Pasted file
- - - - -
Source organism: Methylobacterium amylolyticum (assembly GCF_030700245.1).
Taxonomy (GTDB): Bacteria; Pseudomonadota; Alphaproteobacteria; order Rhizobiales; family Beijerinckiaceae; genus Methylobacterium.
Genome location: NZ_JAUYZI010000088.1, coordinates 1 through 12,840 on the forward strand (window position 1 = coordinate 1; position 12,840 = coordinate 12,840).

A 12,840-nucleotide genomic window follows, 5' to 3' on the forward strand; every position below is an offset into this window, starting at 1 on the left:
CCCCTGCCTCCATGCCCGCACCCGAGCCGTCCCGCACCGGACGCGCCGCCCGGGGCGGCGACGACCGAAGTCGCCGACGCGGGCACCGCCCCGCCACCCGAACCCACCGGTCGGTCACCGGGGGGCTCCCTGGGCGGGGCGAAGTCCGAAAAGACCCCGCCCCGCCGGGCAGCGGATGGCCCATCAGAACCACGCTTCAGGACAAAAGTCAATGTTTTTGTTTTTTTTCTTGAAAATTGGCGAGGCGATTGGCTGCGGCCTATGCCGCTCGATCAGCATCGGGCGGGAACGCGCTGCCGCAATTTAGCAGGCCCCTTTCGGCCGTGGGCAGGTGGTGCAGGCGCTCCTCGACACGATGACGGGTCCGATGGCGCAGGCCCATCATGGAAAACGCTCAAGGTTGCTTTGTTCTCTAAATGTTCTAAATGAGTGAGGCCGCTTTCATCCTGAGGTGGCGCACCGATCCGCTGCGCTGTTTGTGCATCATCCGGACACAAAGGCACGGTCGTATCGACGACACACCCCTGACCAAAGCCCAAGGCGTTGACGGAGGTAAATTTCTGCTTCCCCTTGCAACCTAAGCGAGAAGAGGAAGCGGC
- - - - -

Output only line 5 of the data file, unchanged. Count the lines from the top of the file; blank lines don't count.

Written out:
CCCCTGCCTCCATGCCCGCACCCGAGCCGTCCCGCACCGGACGCGCCGCCCGGGGCGGCGACGACCGAAGTCGCCGACGCGGGCACCGCCCCGCCACCCGAACCCACCGGTCGGTCACCGGGGGGCTCCCTGGGCGGGGCGAAGTCCGAAAAGACCCCGCCCCGCCGGGCAGCGGATGGCCCATCAGAACCACGCTTCAGGACAAAAGTCAATGTTTTTGTTTTTTTTCTTGAAAATTGGCGAGGCGATTGGCTGCGGCCTATGCCGCTCGATCAGCATCGGGCGGGAACGCGCTGCCGCAATTTAGCAGGCCCCTTTCGGCCGTGGGCAGGTGGTGCAGGCGCTCCTCGACACGATGACGGGTCCGATGGCGCAGGCCCATCATGGAAAACGCTCAAGGTTGCTTTGTTCTCTAAATGTTCTAAATGAGTGAGGCCGCTTTCATCCTGAGGTGGCGCACCGATCCGCTGCGCTGTTTGTGCATCATCCGGACACAAAGGCACGGTCGTATCGACGACACACCCCTGACCAAAGCCCAAGGCGTTGACGGAGGTAAATTTCTGCTTCCCCTTGCAACCTAAGCGAGAAGAGGAAGCGGC